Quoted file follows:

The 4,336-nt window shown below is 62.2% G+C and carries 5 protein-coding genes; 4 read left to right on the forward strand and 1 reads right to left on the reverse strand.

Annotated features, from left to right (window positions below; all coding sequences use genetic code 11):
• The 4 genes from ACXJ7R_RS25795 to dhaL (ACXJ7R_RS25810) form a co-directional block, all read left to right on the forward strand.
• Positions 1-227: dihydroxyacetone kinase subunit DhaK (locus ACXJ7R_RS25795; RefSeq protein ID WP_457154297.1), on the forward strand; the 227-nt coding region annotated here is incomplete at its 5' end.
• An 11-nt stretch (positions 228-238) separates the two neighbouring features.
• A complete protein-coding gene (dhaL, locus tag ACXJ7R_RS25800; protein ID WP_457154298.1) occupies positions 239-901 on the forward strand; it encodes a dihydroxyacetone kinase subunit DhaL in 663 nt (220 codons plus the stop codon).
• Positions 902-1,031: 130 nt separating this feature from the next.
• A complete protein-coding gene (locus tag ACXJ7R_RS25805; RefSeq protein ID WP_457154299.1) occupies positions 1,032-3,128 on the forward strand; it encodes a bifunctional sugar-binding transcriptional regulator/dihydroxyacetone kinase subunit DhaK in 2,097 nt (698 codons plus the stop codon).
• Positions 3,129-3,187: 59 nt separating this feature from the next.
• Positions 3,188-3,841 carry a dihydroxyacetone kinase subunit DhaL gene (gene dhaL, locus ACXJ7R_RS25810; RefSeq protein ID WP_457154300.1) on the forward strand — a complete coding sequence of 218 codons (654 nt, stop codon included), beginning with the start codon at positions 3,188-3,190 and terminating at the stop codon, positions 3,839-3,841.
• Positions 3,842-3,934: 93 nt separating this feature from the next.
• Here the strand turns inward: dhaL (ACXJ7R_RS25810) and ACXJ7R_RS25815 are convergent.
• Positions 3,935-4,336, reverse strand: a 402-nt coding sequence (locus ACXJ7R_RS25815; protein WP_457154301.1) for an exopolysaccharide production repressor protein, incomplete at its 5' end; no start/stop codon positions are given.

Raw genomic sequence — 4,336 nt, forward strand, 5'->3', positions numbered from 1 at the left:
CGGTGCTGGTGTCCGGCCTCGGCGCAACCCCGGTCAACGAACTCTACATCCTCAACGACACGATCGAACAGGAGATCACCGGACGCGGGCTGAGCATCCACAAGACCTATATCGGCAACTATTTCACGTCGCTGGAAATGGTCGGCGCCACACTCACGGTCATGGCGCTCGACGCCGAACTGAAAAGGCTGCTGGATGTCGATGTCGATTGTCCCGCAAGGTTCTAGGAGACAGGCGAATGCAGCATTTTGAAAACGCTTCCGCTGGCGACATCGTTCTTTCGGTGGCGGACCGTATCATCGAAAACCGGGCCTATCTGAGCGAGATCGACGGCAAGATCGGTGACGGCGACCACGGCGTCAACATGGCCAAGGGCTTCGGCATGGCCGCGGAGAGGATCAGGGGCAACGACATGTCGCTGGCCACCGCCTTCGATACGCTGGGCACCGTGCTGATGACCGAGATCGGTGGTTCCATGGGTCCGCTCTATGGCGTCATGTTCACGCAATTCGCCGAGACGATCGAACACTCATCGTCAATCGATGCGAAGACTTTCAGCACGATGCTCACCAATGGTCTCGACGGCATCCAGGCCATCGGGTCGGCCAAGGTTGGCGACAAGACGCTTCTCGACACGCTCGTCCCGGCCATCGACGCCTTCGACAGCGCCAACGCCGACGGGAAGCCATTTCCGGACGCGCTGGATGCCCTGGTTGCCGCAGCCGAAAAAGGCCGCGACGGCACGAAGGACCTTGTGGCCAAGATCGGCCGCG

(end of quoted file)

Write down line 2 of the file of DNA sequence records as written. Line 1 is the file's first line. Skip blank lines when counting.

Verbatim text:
Annotated features, from left to right (window positions below; all coding sequences use genetic code 11):